Chicken processing plants (CPPs) use large quantities of clean water in processing and production, and more than 90 percent of clean water is converted into wastewater. The basic functions of water at these types of processing plants include cleaning the animal channels during the process and afterwards; cooling the channels after taking out the internals (guts); and cleaning the installation in general. Camacho and Huerta have researched using ferrite sulfate as a treatment for CPP wastewater and published the results.
Wastewater generated at the CPP has a high concentration of colloidal suspended solids, and waste, BOD5, (biochemical oxygen demand for 5 days), grease and oils, and coloring. (In Mexico, commercial chickens are colored to have a yellowish appearance.) It is best to treat the wastewater as soon as possible to prevent the dissolving of pollutants that can be removed in a physical/chemical treatment process.
The first part of the treatment consists of screening to separate coarser materials, during which most guts and feathers are removed. (Most modern CPPs separate the feathers, which contain effluents). This separation stage normally is achieved using equipment supplied by the same company that supplies the chicken processing equipment, and sometimes this separation equipment is not considered as part of the wastewater treatment process. However, this separation has a fundamental influence on the functioning of all the wastewater treatment processes.
The next step consists of filtering the water through a curved or drum screen with a fine slot width with openings of 0.02" (0.5 mm) to separate all larger particles, cleaning the effluent for the next treatment step.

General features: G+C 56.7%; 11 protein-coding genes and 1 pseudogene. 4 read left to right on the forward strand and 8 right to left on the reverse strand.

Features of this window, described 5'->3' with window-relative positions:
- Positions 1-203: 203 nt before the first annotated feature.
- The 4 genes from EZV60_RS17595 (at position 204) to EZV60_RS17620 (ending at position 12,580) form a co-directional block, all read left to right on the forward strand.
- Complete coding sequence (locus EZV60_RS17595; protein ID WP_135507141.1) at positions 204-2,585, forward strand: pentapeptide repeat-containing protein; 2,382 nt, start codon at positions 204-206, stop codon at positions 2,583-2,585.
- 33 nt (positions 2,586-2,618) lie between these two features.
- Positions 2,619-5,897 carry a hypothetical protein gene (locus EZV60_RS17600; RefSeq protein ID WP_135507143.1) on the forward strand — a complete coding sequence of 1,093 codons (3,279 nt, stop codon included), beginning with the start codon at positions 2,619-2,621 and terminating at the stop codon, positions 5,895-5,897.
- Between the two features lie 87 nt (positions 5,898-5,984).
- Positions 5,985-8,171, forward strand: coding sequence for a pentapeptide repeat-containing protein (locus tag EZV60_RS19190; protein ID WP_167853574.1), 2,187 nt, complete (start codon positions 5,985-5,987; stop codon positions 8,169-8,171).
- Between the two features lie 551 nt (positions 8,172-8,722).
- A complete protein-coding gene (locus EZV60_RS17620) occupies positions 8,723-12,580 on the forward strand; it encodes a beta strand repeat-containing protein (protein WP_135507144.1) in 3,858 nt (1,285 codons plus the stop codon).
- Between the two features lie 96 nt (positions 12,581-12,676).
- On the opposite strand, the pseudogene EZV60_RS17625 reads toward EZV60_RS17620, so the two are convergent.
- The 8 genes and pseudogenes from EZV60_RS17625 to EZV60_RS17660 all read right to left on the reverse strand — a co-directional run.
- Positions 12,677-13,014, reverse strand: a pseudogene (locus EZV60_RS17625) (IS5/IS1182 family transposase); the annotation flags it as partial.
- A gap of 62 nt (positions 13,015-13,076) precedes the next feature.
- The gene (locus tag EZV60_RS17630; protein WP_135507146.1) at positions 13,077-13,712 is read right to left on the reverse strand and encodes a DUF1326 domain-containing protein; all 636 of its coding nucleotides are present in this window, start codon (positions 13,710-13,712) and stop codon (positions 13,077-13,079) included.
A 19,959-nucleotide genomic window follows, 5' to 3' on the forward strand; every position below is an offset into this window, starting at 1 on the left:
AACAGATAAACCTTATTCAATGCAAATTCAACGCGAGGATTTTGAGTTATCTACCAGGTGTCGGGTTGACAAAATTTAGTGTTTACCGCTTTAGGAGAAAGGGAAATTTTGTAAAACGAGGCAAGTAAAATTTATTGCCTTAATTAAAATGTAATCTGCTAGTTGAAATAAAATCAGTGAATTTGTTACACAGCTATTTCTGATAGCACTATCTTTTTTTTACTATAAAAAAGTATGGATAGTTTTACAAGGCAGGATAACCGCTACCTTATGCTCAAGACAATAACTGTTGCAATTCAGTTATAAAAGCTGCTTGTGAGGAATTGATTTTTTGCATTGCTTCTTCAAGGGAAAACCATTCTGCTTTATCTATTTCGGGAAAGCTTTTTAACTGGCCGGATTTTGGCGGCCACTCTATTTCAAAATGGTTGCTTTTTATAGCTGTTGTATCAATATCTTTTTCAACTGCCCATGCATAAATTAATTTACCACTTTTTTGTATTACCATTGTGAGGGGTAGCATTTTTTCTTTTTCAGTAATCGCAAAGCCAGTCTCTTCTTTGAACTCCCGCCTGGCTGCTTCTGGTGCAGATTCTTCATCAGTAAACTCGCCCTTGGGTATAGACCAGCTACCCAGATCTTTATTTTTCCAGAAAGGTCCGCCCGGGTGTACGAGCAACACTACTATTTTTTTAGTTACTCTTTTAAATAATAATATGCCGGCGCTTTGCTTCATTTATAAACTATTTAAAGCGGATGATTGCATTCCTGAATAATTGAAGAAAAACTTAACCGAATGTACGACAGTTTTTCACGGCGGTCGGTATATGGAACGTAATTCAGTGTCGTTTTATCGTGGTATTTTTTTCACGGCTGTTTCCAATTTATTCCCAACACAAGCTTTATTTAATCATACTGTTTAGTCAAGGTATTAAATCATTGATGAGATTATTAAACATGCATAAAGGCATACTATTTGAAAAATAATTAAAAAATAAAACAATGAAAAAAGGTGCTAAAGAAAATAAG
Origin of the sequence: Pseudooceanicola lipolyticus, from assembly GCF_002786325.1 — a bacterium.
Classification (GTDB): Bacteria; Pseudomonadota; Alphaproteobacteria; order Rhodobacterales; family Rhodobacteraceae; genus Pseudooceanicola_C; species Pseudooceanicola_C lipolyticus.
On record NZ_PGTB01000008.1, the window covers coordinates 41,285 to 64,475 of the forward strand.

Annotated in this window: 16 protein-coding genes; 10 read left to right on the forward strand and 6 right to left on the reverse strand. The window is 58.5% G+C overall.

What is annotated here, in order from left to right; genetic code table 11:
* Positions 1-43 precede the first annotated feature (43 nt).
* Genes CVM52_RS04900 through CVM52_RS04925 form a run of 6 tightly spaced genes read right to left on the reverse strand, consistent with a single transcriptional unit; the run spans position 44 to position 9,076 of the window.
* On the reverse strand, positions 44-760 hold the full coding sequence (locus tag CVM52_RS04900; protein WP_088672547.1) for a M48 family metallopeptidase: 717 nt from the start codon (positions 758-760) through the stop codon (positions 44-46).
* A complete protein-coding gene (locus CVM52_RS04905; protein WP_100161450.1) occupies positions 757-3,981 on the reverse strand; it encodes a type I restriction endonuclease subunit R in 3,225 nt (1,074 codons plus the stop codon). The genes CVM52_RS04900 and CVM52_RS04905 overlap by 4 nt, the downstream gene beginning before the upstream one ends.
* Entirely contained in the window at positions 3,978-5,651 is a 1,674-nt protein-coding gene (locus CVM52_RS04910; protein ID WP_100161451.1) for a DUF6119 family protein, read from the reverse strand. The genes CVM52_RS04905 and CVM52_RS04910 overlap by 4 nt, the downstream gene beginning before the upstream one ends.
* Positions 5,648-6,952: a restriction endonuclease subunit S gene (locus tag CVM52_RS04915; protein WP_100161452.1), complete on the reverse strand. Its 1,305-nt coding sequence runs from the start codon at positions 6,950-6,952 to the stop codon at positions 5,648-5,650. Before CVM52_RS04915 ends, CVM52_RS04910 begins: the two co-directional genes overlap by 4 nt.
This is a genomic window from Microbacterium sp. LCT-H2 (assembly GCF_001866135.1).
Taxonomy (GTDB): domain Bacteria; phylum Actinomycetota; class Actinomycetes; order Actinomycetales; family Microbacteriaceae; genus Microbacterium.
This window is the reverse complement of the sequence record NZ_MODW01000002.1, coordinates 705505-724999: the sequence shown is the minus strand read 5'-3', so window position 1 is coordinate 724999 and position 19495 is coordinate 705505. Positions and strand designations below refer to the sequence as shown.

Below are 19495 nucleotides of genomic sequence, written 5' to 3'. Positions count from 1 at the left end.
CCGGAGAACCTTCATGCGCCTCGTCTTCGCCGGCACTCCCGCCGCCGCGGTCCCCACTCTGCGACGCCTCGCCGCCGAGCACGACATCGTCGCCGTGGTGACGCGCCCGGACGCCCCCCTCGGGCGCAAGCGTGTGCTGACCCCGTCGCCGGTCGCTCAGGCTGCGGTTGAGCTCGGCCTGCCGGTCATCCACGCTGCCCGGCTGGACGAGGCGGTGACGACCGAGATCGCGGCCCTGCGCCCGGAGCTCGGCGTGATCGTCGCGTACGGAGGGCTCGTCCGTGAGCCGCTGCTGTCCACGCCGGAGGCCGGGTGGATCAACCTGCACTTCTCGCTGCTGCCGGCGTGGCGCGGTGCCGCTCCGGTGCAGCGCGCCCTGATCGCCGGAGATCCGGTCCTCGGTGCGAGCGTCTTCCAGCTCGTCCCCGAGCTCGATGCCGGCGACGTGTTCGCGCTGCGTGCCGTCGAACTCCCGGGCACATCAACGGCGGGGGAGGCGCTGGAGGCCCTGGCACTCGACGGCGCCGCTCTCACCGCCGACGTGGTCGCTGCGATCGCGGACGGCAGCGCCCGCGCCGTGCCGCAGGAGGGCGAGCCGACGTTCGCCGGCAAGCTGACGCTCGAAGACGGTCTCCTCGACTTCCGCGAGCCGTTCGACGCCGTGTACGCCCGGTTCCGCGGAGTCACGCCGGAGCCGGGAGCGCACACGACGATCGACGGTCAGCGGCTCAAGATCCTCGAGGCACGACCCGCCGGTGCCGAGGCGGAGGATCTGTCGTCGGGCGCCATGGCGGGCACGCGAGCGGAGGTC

Once the water has been screened, it can be treated by physical/chemical processes or by biological treatment. Camacho and Huerta say the chemical treatment process is the most suitable because it requires less space, is easier to operate and is less sensitive. However, best results are achieved with a combination of physical, chemical and biological processes, say the scientists.
For CPP effluent, Camacho and Huerta recommend a chemical process that consists of flocculation pipe and a flotation unit that uses dissolved air, and chemical dosing units. The most common biological treatment method is the activated sludge process. They note that biggest problem in chemical treatment is the selection of the chemicals, including a suitable coagulant, to add to the wastewater to separate the dispersed pollutants. The coagulant must be easy to handle, store and prepare, and it must achieve the required degree of removal of the pollutants.
According to Camacho and Huerta, ferric sulfate with the right polymer is an efficient coagulant for CPPs. Ferric sulfate is a primary coagulant in granular form based on trivalent iron (Fe+3), and it can be dissolved to give an iron content of 10 percent to 11.8 percent. This coagulant works well in a wide range of pH and does not have operational problems associated with ferric chloride.
In a physical/chemical process for a CPP, the ferric sulfate acts principally on coloring, TSS, BOD5 and turbidity. The sludge generated in the wastewater treatment plant where ferric sulfate is used as a coagulant is easier to dewater than sludge generated with other products. Sludge coming from a treatment process where ferric sulfate is used requires only one cationic polymer to improve the dewatering characteristics. In processes where other coagulants are used, it normally requires three or more chemicals for dewatering the sludge. ical equipment in the plant compared to the use of ferric chloride. Also, the authors say there is less maintenance work and expense at the plant.